Victory Over Japan Day Still Exists? For reals?

Today is the 65th anniversary of the day on which Fat Man, the second atomic bomb, was dropped on Nagasaki.

It also happens to be VJ Day. That is, “Victory Over Japan Day,” commemorating Japan’s surrender to the Allies. And it’s a state holiday in Rhode Island.

I had no idea such a thing even existed past the 1940’s, until a friend living in RI mentioned it. Rhode Island is, at least, the only state to celebrate this rather anachronistic holiday, but it’s really sort of awkward that it exists at all. There’s just something bizarre about having a holiday celebrating a military victory over a Major U.S. ally.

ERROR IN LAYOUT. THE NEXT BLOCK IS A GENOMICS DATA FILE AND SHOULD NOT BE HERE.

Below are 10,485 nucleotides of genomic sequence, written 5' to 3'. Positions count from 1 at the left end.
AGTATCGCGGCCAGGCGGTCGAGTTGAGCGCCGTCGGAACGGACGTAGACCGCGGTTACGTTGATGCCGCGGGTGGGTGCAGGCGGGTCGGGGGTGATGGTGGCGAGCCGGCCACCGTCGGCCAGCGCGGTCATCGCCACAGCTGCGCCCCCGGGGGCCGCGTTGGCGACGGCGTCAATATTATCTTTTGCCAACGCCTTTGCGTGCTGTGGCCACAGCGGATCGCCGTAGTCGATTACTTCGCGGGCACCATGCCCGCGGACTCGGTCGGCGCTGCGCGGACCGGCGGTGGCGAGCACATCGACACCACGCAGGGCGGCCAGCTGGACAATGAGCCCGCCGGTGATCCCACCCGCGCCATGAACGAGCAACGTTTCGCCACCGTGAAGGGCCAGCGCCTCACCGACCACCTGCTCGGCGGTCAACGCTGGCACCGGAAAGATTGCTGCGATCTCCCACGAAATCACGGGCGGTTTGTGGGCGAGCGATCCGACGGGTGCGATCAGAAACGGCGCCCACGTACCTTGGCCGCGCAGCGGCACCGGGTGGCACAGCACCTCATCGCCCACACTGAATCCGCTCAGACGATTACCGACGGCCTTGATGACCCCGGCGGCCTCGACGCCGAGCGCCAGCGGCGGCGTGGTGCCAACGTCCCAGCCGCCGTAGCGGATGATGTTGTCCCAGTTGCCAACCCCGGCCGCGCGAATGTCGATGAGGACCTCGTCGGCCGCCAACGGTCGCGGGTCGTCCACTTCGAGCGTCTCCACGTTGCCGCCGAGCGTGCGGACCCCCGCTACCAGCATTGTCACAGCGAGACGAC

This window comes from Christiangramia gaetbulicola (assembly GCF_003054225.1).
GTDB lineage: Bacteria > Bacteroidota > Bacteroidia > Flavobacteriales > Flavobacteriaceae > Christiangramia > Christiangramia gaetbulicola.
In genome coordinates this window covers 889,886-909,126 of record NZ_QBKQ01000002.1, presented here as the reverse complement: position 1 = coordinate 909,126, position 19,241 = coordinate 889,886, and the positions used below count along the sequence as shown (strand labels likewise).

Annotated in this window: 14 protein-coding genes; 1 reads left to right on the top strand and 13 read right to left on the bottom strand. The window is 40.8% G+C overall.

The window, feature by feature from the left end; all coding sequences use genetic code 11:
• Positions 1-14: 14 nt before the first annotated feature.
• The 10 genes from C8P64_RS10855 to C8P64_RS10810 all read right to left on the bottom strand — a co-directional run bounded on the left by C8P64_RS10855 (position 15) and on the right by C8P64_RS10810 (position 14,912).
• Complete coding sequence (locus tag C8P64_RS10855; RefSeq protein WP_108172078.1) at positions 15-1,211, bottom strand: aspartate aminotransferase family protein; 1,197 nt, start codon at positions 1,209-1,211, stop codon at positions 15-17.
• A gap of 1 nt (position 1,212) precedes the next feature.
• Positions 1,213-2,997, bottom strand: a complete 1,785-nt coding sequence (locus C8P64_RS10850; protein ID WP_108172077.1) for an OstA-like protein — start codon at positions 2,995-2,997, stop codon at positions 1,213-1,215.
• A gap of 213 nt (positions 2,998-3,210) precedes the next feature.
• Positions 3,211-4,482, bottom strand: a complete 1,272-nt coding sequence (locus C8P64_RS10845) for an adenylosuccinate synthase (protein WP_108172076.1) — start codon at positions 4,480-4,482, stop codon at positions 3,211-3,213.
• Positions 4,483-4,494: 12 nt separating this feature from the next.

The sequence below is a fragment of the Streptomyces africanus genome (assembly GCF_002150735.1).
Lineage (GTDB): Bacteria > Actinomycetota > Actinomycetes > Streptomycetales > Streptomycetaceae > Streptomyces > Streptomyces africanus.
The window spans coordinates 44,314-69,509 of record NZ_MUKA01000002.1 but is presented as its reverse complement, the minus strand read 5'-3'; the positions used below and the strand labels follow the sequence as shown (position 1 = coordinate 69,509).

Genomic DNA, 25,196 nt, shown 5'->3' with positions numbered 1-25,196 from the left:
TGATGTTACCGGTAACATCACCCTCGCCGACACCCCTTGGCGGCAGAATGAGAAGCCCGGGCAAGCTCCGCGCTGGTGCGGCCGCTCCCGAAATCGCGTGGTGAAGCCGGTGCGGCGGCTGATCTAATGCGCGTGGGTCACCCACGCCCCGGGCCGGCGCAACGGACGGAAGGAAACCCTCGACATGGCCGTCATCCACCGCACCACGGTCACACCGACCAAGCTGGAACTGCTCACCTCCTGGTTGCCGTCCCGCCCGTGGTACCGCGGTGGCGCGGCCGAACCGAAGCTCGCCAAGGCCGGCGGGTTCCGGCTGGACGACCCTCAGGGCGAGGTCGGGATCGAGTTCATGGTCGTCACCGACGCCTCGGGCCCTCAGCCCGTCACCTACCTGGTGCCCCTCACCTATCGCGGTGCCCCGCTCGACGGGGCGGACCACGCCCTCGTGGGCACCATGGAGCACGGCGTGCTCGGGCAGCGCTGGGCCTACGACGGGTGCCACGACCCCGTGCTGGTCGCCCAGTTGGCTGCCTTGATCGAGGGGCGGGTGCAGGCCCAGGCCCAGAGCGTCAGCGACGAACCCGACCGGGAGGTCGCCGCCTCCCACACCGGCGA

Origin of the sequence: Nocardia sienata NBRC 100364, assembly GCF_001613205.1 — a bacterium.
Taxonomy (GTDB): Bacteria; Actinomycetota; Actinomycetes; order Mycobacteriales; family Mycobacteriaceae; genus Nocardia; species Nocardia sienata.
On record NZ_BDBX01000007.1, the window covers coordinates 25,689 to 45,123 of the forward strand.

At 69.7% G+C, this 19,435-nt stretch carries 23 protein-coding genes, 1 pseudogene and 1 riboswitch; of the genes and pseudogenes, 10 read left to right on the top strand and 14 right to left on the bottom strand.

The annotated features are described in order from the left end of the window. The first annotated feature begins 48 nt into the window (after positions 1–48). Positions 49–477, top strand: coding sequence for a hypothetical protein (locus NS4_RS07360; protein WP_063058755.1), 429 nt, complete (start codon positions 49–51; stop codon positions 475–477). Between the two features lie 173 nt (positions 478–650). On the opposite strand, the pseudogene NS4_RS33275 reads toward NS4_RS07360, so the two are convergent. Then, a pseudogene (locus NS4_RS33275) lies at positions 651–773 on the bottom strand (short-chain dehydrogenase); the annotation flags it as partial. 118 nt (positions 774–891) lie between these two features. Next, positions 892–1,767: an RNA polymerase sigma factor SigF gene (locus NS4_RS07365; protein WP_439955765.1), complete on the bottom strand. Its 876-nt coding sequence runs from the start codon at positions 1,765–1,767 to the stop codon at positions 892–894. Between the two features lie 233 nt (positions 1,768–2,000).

Although back in 1990 the Rhode Island GA passed a resolution helpfully clarifying that VJ Day is “not a day to express satisfaction in the destruction and death caused by nuclear bombs at Hiroshima and Nagasaki,” all other attempts at revoking the holiday or at least renaming it have failed.

I suppose it’s just too risky of a political activity, with too little gain, for any politician to try very hard at getting rid of it. Although it’s kind of embarrassing, it doesn’t cause any real harm, so people are content to let it be. Otherwise, any politician that does give a “yes” vote to nixing the holiday will forever after have to deal with charges from opposing candidates that “Politician X is against supporting U.S. veterans,” or deal with campaign trail questions of, “Why do you think America should not celebrate its victories and pay its respects to those who gave the ultimate sacrifice?”